Internet meme  

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Train wreck at Montparnasse (October 22, 1895) by Studio Lévy and Sons.
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Train wreck at Montparnasse (October 22, 1895) by Studio Lévy and Sons.

An Internet meme is an activity, concept, catchphrase or piece of media which spreads, often as mimicry or for humorous purposes, from person to person via the Internet. An Internet meme may also take the form of an image (typically an image macro), hyperlink, video, website, or hashtag. It may be just a word or phrase, sometimes including an intentional misspelling. These small movements tend to spread from person to person via social networks, blogs, direct email, or news sources. They may relate to various existing Internet cultures or subcultures, often created or spread on various websites, or by Usenet boards and other such early-internet communications facilities. Fads and sensations tend to grow rapidly on the Internet, because the instant communication facilitates word-of-mouth transmission. Some examples include posting a photo of people lying down in public places (called "planking") and uploading a short video of people dancing to the Harlem Shake.

The word meme was coined by Richard Dawkins in his 1976 book The Selfish Gene, as an attempt to explain the way cultural information spreads; Internet memes are a subset of this general meme concept specific to the culture and environment of the Internet. The concept of the Internet meme was first proposed by Mike Godwin in the June 1993 issue of Wired. In 2013 Dawkins characterized an Internet meme as being a meme deliberately altered by human creativity—distinguished from biological genes and Dawkins' pre-Internet concept of a meme which involved mutation by random change and spreading through accurate replication as in Darwinian selection. Dawkins explained that Internet memes are thus a "hijacking of the original idea", the very idea of a meme having mutated and evolved in this new direction. Further, Internet memes carry an additional property that ordinary memes do not—Internet memes leave a footprint in the media through which they propagate (for example, social networks) that renders them traceable and analyzable.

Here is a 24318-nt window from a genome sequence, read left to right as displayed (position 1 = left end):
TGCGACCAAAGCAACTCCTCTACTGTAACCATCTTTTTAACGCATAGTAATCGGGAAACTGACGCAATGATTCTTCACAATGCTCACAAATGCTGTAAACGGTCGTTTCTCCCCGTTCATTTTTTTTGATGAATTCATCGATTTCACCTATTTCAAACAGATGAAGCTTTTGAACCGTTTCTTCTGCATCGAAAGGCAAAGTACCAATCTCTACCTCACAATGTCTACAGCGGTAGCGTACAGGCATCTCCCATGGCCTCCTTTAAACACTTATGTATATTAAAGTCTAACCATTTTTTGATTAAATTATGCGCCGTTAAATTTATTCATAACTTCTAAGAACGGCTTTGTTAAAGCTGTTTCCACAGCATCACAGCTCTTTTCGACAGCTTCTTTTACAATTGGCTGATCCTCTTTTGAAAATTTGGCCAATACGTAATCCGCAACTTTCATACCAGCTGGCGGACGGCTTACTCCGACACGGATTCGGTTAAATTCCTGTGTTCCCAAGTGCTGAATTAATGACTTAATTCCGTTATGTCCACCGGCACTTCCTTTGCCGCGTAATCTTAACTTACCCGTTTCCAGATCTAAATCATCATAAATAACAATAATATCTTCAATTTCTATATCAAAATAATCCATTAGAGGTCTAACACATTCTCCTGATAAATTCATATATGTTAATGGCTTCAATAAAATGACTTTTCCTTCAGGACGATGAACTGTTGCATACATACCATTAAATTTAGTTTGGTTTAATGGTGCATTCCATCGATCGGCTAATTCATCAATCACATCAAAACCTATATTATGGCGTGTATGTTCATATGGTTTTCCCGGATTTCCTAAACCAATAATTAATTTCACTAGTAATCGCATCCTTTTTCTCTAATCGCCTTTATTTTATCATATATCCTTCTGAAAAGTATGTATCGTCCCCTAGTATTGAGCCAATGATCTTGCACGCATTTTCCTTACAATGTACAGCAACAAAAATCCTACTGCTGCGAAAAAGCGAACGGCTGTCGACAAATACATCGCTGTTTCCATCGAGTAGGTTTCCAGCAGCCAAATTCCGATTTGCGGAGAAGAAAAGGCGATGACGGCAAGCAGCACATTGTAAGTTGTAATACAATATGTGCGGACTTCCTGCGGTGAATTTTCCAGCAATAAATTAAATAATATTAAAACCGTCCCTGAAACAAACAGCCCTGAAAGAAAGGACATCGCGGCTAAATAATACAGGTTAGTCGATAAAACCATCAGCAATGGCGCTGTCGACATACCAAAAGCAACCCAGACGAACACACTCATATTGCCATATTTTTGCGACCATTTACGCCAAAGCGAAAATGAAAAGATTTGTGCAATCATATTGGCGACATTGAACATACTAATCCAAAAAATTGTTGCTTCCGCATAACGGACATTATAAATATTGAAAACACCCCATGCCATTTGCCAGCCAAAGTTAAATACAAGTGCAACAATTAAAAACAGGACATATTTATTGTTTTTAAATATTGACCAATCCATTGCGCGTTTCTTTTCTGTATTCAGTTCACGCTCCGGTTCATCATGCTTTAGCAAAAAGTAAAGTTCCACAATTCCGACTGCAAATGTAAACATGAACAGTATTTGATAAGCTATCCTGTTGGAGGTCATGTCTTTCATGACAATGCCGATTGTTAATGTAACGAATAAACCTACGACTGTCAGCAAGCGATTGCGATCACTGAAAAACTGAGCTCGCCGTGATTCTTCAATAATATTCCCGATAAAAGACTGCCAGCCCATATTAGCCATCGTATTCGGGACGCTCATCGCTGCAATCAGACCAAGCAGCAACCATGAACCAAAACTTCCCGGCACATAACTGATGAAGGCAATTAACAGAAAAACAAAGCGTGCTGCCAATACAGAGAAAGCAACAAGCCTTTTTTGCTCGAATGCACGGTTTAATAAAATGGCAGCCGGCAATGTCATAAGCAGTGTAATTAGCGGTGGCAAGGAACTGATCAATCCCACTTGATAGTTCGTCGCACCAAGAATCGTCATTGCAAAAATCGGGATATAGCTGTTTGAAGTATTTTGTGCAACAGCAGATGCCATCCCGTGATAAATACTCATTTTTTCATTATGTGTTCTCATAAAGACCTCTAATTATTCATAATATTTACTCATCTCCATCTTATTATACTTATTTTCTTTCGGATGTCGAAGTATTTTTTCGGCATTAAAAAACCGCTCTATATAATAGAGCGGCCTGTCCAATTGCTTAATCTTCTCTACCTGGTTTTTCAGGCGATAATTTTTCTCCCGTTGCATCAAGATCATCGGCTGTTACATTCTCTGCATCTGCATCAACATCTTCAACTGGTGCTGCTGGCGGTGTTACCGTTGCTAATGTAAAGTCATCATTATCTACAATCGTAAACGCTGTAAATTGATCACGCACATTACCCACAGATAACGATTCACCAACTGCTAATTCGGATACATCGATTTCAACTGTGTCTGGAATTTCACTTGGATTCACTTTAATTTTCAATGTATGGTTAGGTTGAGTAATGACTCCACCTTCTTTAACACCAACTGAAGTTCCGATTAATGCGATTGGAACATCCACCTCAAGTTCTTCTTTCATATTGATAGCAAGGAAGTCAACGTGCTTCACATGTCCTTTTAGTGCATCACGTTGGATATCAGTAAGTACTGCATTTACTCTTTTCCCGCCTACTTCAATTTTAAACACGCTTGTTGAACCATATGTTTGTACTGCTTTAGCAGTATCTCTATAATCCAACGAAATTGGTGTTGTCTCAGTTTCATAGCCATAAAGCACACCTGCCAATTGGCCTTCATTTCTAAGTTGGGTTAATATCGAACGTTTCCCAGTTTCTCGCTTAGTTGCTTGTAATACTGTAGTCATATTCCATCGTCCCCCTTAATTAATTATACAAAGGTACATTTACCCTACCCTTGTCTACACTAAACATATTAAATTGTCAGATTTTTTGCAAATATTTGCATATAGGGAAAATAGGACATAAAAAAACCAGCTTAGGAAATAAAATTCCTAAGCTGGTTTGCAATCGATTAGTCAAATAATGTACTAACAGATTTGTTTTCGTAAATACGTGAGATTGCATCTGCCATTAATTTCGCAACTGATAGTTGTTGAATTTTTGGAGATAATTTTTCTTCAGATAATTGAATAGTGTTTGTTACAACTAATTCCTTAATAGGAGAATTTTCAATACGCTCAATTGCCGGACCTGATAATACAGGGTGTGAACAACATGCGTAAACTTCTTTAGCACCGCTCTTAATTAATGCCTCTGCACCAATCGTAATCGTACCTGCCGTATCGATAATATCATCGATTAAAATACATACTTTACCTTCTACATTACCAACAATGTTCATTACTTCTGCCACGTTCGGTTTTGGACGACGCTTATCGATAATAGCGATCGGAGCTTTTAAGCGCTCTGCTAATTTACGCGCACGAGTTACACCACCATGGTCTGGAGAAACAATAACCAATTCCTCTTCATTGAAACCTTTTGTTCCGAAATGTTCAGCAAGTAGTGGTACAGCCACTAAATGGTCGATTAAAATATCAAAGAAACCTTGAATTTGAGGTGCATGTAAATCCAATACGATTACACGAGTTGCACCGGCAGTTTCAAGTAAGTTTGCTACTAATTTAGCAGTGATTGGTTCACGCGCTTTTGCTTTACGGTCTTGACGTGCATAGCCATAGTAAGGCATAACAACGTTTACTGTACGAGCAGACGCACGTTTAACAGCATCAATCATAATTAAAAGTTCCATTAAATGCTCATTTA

Image macros are often confused with internet memes and are often miscited as such, usually by their creators. However, there is a key distinction between the two. Primarily this distinction lies within the subject's recognizability in internet pop-culture. While such an image may display an existing meme, or in fact a macro itself may even eventually become a meme, it does not qualify as one until it reaches approximately the same level of mass recognition as required for a person to be considered a celebrity.

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Unless indicated otherwise, the text in this article is either based on Wikipedia article "Internet meme" or another language Wikipedia page thereof used under the terms of the GNU Free Documentation License; or on original research by Jahsonic and friends. See Art and Popular Culture's copyright notice.

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